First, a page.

Give Yourself Credit
to translate your military training into college credits.
veterans heading to school can get college credit for their military training
and experience, including leadership development courses. Coupled with classes
they may have completed during active duty, this could give some student
veterans a big head start on their post-military education.
transfer policies vary widely by state and institution, so it is critical that
service members planning to attend college when they separate start the process
early. Transitioners must understand the credit transfer policy at the schools
they are considering and should ask the schools to review their transcripts.
organizations offer assistance to service members pursuing a degree during and
- The American Council on Education (ACE)
evaluates how much and what kind of credit to award for military
training and occupations. www.acenet.edu
- Servicemembers Opportunity Colleges consortium (SOC) award credits for military
training and academic testing. www.soc.aascu.org
- Defense Activities for Non-traditional Education Support (DANTES) manages the
work of the SOC and offers several specialty education programs. www.dantes.doded.mil
of the biggest challenges is for the service member to understand credit
transfer policies at an institution,” said Michele S. Spires, ACE’s assistant
director of military programs and an Air Force spouse. “It’s a whole different
language.” Spires is the lead member of an ACE team that evaluates military
courses and occupations for a match in civilian higher education.
a current service member whose MOS is in the engineering field, Spires said.
Given this experience, he may want to add an engineering degree to his résumé.
Some institutions of higher education will carefully evaluate the Soldier’s
specific military training and MOS and find the matching credits in their
engineering curriculum. Others may not allow any ACE credit recommendations to
count toward an engineering degree. Instead, the institution may sweep them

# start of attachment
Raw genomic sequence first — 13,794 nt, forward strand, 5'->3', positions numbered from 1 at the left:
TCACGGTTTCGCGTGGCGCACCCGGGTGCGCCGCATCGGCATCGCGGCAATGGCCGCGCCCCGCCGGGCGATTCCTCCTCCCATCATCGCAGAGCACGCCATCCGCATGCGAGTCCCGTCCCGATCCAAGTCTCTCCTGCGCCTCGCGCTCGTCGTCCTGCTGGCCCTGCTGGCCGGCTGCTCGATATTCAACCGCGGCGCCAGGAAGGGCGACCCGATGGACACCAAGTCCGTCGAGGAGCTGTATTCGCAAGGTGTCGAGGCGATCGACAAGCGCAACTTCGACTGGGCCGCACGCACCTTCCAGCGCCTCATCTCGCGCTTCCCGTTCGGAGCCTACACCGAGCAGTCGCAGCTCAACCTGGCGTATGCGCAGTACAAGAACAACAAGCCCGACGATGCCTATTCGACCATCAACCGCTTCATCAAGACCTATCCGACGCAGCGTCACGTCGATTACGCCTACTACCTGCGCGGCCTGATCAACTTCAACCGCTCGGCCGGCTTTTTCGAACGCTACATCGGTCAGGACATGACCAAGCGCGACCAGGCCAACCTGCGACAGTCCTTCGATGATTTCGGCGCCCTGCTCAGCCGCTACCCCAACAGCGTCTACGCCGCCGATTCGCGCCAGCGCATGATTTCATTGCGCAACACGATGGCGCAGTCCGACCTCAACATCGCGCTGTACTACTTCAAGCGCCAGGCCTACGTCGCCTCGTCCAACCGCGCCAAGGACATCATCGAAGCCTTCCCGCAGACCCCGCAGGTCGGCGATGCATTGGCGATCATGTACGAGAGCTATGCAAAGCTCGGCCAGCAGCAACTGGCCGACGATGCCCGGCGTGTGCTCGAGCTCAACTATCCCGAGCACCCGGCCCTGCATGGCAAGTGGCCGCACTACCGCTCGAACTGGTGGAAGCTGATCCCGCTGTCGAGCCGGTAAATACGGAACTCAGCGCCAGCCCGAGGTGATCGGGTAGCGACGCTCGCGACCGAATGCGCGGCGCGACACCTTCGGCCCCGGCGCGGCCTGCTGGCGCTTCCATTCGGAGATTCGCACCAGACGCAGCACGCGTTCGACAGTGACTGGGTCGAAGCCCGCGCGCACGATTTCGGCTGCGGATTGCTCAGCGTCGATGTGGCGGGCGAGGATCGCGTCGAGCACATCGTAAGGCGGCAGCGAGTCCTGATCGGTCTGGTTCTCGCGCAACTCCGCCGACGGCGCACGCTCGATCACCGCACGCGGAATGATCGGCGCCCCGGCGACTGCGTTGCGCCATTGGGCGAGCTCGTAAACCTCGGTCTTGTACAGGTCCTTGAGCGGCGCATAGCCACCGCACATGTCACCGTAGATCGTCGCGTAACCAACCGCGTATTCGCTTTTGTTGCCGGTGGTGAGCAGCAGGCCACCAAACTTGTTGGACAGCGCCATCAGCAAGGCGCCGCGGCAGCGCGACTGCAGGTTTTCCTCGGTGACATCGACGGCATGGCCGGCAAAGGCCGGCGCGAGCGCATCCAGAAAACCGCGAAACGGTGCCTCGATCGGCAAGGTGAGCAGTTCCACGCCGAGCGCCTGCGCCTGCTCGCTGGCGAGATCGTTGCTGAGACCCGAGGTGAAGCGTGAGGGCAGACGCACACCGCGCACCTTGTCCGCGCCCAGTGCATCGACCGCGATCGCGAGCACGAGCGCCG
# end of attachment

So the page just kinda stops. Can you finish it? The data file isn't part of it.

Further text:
into the general education category.
while this service member may believe
he is eligible for a certain number of engineering credits – turning his
military experience into completed courses in his major – some universities may
not allow that to happen. See the “ACE Checklist” to make certain the credit
transfer process is clear from its earliest stages.
helps veterans and current service members by creating easily accessible web
transcripts of their military training (www.militaryguides.acenet.edu).
“That transcript also helps the service member articulate their experience in
civilian language,” Spires said.
also publishes A Transfer Guide: Understanding Your Military Transcripts and
ACE Credit Recommendations (www.acenet.edu/militaryprograms/transferguide).
would encourage military students and veterans to take ownership of their
educational experience by setting up an advising meeting with their evaluator
or academic advisor to discuss where their military training courses and
experiences might be comparable to required courses in their degree plan,” said
Dr. Kathy Snead, SOC president and director. “Students may need to explain to
the advisor exactly what topics, skills and subjects were covered in their
military training and to describe instructional delivery mode and length of
resources, from the transfer guide to an individual’s web transcript, will also
aid the process here.
also recommends the following service-specific sites:
- GoArmyEd (www.earmyu.com)